|Title||Climate change imposes phenological trade-offs on forest net primary productivity|
|Publication Type||Journal Article|
|Year of Publication||2017|
|Authors||Duveneck, MJ, Thompson, JR|
|Journal||Journal of Geophysical Research: Biogeosciences|
|Keywords||0428 Carbon cycling, 1622 Earth system modeling, 1630 Impacts of global change, 9345 Large bodies of water (e.g., lakes and inland seas), 9350 North America, ecosystem respiration, forest net primary productivity, growing season length, New England, phenology|
Climate warming is expected to lengthen growing seasons of temperate forest ecosystems and increase gross primary productivity. Simultaneously, warming is expected to increase summer ecosystem respiration, which could offset gains accrued from longer growing seasons. These responses have been observed during anomalously warm years, but the role of future climate change on phenological trade-offs and how they affect net primary productivity (NPP) at regional scales in temperate forests remain unexplored. We simulated scenarios of climate change on monthly forest NPP throughout 18 million hectares of temperate forests in New England, USA, through year 2100. Using an ecophysiological model coupled to a forest landscape model, we simulated scenarios of climate change on monthly NPP. A high emission scenario (RCP 8.5), resulted in longer growing seasons that offset midsummer ecosystem respiration costs and produced greater annual NPP throughout the study landscape compared to simulations using the current climate. In spring and autumn months, temperature was positively associated with greater NPP; in summer months, the relationship was negative. Spatially, the greatest increase in NPP occurred in the warmer southern region under a warm climate scenario with increased precipitation. Under a warm scenario with drier conditions, the greatest increase in NPP occurred in the cooler northern region. Phenological trade-offs will affect NPP of future forests and their potential to serve as a negative feedback to climate change. Barring other limitations, longer growing seasons will offset greater respiratory demands and contribute to increases in NPP throughout the temperate forests of New England in the future.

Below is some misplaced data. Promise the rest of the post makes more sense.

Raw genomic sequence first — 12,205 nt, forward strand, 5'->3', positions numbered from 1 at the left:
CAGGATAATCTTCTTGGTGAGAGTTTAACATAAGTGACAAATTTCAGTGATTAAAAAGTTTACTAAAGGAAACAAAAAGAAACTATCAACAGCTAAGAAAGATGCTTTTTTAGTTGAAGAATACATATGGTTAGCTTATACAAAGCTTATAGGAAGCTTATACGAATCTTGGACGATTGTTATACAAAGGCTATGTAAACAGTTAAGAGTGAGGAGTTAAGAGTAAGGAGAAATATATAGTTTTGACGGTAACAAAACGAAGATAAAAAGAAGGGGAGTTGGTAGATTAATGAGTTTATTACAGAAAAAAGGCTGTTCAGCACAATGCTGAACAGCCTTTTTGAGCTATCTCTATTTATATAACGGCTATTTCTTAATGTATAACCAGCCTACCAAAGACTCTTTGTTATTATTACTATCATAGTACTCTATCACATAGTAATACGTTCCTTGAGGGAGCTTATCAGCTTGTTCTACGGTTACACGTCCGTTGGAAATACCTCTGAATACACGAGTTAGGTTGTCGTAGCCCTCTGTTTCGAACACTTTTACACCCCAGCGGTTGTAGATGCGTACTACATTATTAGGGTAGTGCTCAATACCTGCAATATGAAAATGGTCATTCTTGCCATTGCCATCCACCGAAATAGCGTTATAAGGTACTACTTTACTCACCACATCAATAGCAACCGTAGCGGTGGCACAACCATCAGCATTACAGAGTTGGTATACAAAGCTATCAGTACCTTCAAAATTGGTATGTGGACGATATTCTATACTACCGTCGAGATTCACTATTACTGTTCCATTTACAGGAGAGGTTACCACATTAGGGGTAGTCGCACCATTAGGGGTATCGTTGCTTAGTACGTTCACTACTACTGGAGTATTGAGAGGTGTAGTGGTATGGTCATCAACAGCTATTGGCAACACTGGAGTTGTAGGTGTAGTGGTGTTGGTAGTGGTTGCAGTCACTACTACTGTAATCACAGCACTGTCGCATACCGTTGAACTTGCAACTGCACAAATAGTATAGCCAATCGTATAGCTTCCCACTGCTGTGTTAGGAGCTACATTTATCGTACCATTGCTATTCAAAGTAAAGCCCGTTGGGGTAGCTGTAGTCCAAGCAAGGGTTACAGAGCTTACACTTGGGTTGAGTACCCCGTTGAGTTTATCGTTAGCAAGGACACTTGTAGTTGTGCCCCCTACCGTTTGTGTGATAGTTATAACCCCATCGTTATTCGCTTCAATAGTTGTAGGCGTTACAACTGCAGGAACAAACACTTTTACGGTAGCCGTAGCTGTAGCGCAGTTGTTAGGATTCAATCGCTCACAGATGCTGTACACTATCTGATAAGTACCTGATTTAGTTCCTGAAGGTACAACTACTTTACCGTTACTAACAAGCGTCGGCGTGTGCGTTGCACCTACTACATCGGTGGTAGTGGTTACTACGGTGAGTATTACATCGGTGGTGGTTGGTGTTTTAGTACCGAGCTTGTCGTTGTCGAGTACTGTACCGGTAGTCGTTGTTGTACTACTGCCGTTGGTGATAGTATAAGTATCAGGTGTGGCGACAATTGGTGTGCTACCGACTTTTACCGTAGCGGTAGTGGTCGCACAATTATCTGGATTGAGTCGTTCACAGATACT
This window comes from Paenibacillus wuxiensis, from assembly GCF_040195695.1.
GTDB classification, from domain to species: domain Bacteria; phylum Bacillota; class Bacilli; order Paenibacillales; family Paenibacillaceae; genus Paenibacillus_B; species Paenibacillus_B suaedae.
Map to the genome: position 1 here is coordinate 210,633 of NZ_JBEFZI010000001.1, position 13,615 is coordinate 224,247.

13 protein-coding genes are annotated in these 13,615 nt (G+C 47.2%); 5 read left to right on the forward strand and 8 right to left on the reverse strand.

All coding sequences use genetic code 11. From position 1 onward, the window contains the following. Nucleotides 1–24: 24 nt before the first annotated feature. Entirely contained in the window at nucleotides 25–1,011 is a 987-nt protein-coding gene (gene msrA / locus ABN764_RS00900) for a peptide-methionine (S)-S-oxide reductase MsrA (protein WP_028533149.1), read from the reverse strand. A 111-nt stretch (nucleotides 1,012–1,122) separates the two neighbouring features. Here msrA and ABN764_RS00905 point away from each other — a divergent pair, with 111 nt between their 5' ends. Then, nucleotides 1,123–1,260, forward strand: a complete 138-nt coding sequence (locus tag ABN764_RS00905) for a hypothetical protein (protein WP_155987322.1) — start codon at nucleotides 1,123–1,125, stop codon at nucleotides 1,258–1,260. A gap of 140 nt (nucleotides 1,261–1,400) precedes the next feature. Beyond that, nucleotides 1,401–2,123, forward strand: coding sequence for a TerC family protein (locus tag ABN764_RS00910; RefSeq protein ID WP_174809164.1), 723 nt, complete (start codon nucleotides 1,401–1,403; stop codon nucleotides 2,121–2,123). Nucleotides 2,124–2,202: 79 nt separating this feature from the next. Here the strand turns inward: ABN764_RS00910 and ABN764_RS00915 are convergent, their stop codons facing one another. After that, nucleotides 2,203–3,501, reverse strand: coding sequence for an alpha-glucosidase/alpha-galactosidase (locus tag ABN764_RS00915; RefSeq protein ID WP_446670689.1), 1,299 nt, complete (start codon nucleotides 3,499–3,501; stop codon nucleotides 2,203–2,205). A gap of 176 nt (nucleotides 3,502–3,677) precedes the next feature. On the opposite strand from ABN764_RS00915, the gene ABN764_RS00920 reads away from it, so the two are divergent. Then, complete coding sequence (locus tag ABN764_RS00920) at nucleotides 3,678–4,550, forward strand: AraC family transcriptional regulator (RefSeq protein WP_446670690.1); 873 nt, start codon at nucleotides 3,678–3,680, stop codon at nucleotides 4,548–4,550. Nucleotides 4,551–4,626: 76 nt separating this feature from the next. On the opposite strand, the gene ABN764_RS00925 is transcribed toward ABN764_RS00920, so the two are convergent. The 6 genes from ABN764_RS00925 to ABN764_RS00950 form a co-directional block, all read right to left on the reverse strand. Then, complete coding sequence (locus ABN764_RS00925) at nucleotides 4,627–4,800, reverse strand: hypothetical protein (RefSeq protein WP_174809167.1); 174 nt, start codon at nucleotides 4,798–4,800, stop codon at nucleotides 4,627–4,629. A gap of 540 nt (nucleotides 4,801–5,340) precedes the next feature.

|Short Title||J. Geophys. Res. Biogeosci.|